TILBURG.- De Pont Museum
announced the acquisition of an ensemble of paintings, drawings and prints by the Colombian artist Beatriz González (Bucaramanga, Colombia, 1932). González is a seminal figure in Colombian art and is considered one of Latin America's most important artists. She has inspired many with her work, also via her capacities as a teacher, curator and writer.
Martijn van Nieuwenhuyzen, De Pont's director: 'Since I first visited Beatriz González at her studio in Bogotá in 2016, her work has continued to captivate me. In her paintings, drawings, prints and furniture, she comments on the political and social issues in her country and keeps alive memories of events that remain concealed in the official record of history. González's images become etched in one's memory. I find it exceptional that the museum has been able to acquire this group of works during a nearly two-year dialogue with the artist.
The works now coming to De Pont are among the key pieces produced by González over the past twenty years. This is a welcome expansion of the collection that broadens our outlook on art from Europe and the United States.'
The ensemble in De Pont's collection has been composed in relation to the themes of migration, missing people and collective grief. A central work is Cargueros de Bucaramanga (2006), an eight-meter-wide painted textile frieze. Here, in a hushed and incisive manner, the artist makes the violence in her home country palpable by depicting a procession of carriers (cargueros). Their heavy burdens hang from long sticks held across their shoulders. These are black silhouettes, which blur into the darkness halfway through the frieze and then continue thereafter as white cut-outs in the dark: as though this carrying goes on day and night, without end. The shock is relentless when we realize that the 'cargo' being transported here is dead bodies.
The frieze, a principal work in González's oeuvre, partly served as the basis for her famous installation realized in public space in Bogotá in 2009: Auras Anónimas. In the disused niches of the colombarium at Bogotá's central cemetery, she introduced thousands of black 'carrier' silhouettes.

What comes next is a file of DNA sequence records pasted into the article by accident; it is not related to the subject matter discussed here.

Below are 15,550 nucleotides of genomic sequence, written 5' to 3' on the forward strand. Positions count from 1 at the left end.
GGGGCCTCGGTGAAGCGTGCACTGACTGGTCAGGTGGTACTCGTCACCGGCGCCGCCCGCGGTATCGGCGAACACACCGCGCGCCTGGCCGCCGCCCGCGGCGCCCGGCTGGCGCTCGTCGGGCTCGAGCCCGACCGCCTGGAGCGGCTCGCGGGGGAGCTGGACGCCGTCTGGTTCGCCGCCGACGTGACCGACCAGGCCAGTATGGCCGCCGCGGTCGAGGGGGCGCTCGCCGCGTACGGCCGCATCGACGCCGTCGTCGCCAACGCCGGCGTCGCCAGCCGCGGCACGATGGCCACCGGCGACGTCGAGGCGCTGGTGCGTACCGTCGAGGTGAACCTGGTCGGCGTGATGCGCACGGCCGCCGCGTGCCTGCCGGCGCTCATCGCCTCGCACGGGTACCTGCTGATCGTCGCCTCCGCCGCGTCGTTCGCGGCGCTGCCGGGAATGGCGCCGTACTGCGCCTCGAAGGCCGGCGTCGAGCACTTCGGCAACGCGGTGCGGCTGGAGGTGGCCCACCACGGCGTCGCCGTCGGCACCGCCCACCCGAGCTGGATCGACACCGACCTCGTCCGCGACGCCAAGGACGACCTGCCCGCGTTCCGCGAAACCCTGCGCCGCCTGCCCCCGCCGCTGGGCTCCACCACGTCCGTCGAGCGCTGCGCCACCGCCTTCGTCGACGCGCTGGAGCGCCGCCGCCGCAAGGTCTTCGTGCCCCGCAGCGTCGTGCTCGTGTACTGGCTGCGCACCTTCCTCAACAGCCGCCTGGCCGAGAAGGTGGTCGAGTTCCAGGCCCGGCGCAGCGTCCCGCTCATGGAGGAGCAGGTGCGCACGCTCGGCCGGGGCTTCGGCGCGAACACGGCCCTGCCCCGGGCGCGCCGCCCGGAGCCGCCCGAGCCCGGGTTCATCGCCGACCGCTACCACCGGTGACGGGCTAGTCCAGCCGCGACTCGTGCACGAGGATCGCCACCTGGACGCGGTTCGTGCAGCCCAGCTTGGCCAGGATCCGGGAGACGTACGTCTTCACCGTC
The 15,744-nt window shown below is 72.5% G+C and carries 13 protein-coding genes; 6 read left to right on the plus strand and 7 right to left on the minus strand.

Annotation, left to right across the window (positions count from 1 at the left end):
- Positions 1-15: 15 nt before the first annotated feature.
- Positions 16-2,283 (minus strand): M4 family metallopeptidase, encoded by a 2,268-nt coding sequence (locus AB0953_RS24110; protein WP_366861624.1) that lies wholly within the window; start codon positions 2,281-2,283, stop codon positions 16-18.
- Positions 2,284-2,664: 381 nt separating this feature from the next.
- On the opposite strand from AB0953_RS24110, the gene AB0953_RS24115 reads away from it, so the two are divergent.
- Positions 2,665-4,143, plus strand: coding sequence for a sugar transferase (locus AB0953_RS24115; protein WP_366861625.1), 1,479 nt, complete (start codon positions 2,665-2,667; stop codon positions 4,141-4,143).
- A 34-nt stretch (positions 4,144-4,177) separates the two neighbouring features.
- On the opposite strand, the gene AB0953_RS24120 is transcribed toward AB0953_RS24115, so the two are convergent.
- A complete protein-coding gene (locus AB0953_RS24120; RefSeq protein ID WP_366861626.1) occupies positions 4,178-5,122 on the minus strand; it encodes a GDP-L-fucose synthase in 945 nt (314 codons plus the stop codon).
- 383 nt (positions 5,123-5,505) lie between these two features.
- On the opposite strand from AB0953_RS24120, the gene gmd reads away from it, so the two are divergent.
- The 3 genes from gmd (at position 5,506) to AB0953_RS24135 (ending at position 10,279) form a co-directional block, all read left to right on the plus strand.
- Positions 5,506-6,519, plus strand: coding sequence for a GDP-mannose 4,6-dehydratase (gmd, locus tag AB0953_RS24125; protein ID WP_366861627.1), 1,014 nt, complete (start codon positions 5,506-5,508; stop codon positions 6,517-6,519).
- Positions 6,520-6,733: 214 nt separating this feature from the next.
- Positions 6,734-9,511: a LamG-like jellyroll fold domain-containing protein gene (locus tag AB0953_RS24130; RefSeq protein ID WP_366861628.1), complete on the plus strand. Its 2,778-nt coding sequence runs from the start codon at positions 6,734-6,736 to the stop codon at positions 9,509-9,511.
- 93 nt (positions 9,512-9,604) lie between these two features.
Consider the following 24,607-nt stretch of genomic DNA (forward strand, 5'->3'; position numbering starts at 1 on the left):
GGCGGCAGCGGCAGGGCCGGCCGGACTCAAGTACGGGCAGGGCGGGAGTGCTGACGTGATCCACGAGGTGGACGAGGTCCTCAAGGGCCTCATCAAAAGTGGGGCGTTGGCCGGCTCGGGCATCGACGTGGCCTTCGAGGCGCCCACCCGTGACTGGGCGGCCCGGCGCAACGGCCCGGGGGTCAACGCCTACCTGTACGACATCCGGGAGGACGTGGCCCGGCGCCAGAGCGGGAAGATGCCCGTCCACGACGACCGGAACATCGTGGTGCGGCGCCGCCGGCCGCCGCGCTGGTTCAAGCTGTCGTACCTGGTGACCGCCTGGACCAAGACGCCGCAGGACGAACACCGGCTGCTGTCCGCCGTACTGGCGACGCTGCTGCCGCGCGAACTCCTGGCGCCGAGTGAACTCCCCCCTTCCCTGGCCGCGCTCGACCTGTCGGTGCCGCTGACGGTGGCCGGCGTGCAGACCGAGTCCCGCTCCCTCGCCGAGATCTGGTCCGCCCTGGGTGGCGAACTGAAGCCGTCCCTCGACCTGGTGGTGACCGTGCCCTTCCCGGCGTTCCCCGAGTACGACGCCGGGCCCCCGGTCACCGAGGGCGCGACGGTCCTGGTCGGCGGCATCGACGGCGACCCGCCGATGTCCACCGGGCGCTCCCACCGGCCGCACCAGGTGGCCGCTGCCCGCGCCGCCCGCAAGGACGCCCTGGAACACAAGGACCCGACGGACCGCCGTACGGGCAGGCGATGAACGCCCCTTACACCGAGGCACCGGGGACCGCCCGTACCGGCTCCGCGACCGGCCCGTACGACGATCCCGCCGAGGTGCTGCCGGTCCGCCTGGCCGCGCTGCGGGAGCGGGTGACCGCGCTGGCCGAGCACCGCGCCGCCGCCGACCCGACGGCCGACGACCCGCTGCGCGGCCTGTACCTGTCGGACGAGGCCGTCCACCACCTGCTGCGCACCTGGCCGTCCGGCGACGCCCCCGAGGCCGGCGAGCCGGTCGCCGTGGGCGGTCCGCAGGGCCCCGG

González has had exhibitions at museums in Latin America, the United States, Europe and Japan. In 2011 Museo de Arte Moderno in Medellín held an extensive retrospective of her work titled Beatriz González: La comedia y la tragedia. In 2017 a retrospective exhibition travelled to CAPC Bordeaux, KunstWerke in Berlin and the Reina Sofía in Madrid. In 2019 she had a retrospective at the Pérez Art Museum in Miami and the Museum of Fine Arts Houston. In 2020 this exhibition was shown at the Centro Cultural de Bogotá, Museo de Arte Miguel Urrutia (MAMU).
In 2014 González's work was on view at the 8th Berlin Biennale. In 2015 she took part in the group exhibition The World Goes Pop at Tate Modern in London and in the group exhibition Transmissions: Art in Eastern Europe and Latin America, 19601980 at the MoMA, New York. In 2017 she participated in documenta 14, held in Athens and Kassel. In 2017 and 2018 her work was included in the group exhibition Radical Women: Latin American Art, 19601985 at the Hammer Museum, Los Angeles, the Brooklyn Museum, New York and the Pinacoteca de São Paulo. In 2021 she took part in the exhibition Another Energy: 16 Women Artists from around the World at the Mori Art Museum, Tokyo.
The work of Gonzalez is in four collections in Bogotá, Colombia: Museo Nacional de Colombia, Colleción de Arte del Banco de la República, Museo de Arte de la Universidad Nacional and Museo de Arte Moderno. Her work is also at Suramericana de Seguros, Medellín; Museo de Arte Moderno, Medellín; Museo de Bellas Artes, Caracas, Venezuela; Museum of Modern Art, New York; El Museo del Barrio, New York; Tate Modern, London; Museum of Fine Arts, Houston; Deutsche Bank, Frankfurt; Museo Nacional Centro de Arte Reina Sofía, Madrid.